A V8 engine is an eight-cylinder piston engine in which two banks of four cylinders share a common crankshaft and are arranged in a V configuration. The majority of V8 engines use a V-angle (the angle between the two banks of cylinders) of 90 degrees. This angle results in good engine balance, which results in low vibrations; however, the downside is a larger width than V8 engines that use a smaller V-angle.
The V8 engine with a cross-plane crankshaft is a common configuration for large automobile engines. The displacement of modern V8 engines is typically between 3.5 to 6.4 L (214 to 391 cu in), though larger and smaller examples have been produced, such as the 8.2 L (500 cu in) V8 engine used in the 1971–1978 Cadillac Eldorado.
Due to its large external dimensions, V8 engines are typically used in cars that use a longitudinal engine layout and rear-wheel drive (or all-wheel drive). However, V8 engines have also occasionally been used in transverse engine front-wheel drive vehicles, sometimes using closer cylinder bore spacings and narrower cylinder bank angles to reduce their space requirements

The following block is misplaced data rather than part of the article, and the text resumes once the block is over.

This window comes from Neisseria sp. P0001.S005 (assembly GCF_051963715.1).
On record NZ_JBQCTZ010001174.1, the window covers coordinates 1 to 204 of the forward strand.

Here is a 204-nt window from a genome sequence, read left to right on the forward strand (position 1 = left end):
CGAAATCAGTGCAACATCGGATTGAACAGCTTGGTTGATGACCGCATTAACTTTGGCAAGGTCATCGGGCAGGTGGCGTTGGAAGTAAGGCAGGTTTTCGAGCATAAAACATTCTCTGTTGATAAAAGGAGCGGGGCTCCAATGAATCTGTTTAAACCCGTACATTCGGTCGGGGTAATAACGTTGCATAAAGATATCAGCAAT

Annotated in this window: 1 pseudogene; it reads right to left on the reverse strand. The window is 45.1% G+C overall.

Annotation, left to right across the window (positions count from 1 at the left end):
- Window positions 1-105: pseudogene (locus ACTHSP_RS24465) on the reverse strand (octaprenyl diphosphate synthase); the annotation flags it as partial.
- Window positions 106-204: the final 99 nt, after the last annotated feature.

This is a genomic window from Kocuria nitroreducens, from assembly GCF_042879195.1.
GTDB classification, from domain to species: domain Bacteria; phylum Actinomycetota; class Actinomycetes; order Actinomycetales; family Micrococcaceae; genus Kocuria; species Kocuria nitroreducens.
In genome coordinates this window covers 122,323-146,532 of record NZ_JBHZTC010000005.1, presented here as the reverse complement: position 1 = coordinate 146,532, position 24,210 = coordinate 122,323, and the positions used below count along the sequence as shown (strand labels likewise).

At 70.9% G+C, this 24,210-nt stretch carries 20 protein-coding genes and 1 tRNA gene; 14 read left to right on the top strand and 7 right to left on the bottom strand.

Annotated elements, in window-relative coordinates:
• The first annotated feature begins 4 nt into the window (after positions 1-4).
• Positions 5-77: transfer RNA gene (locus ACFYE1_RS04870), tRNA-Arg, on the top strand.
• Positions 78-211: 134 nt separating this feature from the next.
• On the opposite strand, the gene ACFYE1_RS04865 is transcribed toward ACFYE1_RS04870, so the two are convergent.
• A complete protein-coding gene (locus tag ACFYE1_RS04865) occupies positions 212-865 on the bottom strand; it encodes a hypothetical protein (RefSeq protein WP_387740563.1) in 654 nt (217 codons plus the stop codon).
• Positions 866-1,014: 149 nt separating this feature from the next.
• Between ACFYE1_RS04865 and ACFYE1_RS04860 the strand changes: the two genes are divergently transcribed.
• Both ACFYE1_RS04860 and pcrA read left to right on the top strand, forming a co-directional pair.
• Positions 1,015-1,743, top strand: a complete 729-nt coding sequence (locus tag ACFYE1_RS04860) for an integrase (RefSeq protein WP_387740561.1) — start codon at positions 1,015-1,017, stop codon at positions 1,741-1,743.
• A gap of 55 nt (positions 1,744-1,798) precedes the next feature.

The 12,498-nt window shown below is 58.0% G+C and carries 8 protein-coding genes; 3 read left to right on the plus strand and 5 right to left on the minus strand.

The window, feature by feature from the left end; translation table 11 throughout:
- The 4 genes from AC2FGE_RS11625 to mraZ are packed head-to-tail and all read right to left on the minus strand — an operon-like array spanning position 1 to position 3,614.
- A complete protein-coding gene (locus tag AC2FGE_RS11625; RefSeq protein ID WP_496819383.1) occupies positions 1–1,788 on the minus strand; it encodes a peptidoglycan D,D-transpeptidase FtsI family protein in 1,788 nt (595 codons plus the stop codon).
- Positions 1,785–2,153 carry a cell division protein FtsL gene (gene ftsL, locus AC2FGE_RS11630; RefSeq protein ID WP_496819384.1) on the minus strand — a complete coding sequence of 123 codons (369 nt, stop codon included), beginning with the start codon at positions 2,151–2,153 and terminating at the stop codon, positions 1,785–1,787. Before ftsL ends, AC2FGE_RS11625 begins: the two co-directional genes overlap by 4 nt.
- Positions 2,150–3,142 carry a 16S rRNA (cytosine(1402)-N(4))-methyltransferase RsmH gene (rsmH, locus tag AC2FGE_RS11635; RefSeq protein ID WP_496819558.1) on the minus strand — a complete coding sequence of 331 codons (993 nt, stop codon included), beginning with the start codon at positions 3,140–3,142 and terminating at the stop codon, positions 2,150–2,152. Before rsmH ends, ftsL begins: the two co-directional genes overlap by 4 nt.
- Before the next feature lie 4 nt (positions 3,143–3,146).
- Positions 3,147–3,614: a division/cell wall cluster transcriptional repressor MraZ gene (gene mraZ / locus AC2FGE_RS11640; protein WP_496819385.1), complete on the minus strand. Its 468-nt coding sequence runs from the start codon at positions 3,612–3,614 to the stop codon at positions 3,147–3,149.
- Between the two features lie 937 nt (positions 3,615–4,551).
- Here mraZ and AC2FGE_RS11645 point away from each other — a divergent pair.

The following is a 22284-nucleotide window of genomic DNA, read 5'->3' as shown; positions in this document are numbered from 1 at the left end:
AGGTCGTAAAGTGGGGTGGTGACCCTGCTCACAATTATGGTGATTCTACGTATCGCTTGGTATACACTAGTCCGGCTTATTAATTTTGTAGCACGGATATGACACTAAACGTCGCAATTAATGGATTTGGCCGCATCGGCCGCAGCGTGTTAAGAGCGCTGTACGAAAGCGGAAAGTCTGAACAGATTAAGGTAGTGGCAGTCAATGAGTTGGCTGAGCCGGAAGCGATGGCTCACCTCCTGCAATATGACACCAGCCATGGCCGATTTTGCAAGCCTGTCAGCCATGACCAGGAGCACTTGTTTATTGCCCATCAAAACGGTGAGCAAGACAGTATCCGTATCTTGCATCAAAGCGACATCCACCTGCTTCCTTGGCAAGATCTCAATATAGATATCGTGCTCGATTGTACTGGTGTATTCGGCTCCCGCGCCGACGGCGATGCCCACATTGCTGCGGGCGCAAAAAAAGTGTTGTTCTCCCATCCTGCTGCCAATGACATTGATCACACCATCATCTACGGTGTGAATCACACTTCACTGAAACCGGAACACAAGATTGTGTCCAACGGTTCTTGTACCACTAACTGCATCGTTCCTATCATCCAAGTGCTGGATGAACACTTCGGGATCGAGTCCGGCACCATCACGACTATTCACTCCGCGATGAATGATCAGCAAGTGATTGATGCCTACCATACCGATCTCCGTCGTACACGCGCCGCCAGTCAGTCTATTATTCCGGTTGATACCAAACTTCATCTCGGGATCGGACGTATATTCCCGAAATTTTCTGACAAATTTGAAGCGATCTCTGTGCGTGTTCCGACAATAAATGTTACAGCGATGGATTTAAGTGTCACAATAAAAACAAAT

The Machine aims to show the working of the v8 engine. The frame is mostly made of MDF. The rest of the engine accessories is made of mild steel, nylon and plastic.
A motor rotates the crankshaft. The connecting rods of the 8 cylinders are connecting to the crankshaft and rotate according to their location on the crankshaft. A belt & pulley arrangement is placed at the end of the crankshaft, which is set in motion due to the rotation of the shaft. The belt & pulley arrangement revolves the cam on each side which in turn causes the inlet and outlet valves of the cylinder to reciprocate.
- Piston rod
- Belt & Pully arrangement
- DC Motor
- Wooden Frame